Why Gasoline Supply Swamped Demand This Summer

| About: The United (UGA)
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Vehicle miles traveled have never been higher in the U.S.

Yet, gas stocks are building during peak driving season.

Primary demand growth was muted.

Domestic production and imports are up.

Supply has swamped demand.

According to the Energy Information Administration (NYSEMKT:EIA), gasoline demand has risen by 3.7% year to date, averaging 9.405 million barrels per day (mmbd). Over the past four weeks ending July 15th, demand averaged 9.730 mmbd, up 1.3% versus the same weeks last year.

Vehicle Miles Driven (VMT), an independent demand indicator, has shown a sustained upturn since early 2014. VMT is calculated by multiplying the amount of daily traffic on a roadway segment by the length of the segment, then summing all the segments gives a total for each geographical area of interest, expressed in miles per day.

In the last month reported (May), the year-over-year gain was a solid 3.1%.

So why have gasoline stocks been building during the peak driving season?


Demand spiked earlier in the year as retail prices fell below $2 per gallon. But the EIA measures demand from primary storage, not end-user demand. The difference is stock fluctuations at secondary stock levels (e.g., gas stations) that is not part of primary stocks. When prices were lower, it appears those stocks were built, increasing primary demand.

But that had the effect of reducing primary demand observed during the summer, because those stocks were being drawn upon. That is why primary demand has fallen below the 3.1% estimate of VMT.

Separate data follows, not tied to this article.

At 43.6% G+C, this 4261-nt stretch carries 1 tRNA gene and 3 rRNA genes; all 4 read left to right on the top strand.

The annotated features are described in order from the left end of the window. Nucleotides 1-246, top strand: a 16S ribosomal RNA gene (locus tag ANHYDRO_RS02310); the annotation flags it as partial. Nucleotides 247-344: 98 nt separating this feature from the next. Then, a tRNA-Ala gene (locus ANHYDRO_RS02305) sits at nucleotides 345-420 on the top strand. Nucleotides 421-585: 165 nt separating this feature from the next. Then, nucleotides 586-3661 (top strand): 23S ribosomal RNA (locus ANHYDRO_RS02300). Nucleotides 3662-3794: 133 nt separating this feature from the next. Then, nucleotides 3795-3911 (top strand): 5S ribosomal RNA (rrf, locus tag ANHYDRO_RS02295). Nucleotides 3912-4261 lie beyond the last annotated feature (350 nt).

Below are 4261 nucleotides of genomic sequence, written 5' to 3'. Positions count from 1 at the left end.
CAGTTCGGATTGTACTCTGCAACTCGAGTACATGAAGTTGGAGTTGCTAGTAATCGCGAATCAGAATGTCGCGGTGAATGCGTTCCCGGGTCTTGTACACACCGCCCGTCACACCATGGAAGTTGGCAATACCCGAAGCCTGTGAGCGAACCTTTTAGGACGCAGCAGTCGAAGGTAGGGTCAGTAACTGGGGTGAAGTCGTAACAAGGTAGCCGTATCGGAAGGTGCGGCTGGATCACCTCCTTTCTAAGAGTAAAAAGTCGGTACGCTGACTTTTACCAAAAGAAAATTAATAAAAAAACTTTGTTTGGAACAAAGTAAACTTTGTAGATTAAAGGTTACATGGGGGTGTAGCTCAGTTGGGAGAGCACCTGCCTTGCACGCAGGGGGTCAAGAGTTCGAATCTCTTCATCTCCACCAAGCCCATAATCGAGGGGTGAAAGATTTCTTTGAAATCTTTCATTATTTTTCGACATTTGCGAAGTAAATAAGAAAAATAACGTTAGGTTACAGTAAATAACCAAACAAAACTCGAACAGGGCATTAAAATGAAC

Gasoline production has been reported higher than demand.

In addition, the U.S. has been a net importer of gasoline in recent months, adding to domestic production.

As previously discussed, renewables are a part of the gasoline blending process, with ethanol accounting for about 10% of gas production by volume.

As a result, gas supplies have exceeded demand in recent weeks, accounting for the stock build during peak season.

Note: The stock changes are not directly calculable from the supply and demand data reported by the EIA, because they make adjustments.


The petroleum industry is very good at meeting demand. Those who are "long-term investors" who do not actively manage risk because they are "bulls" will pay for it, as illustrated by gasoline prices this summer.

Disclosure: I/we have no positions in any stocks mentioned, and no plans to initiate any positions within the next 72 hours.

I wrote this article myself, and it expresses my own opinions. I am not receiving compensation for it (other than from Seeking Alpha). I have no business relationship with any company whose stock is mentioned in this article.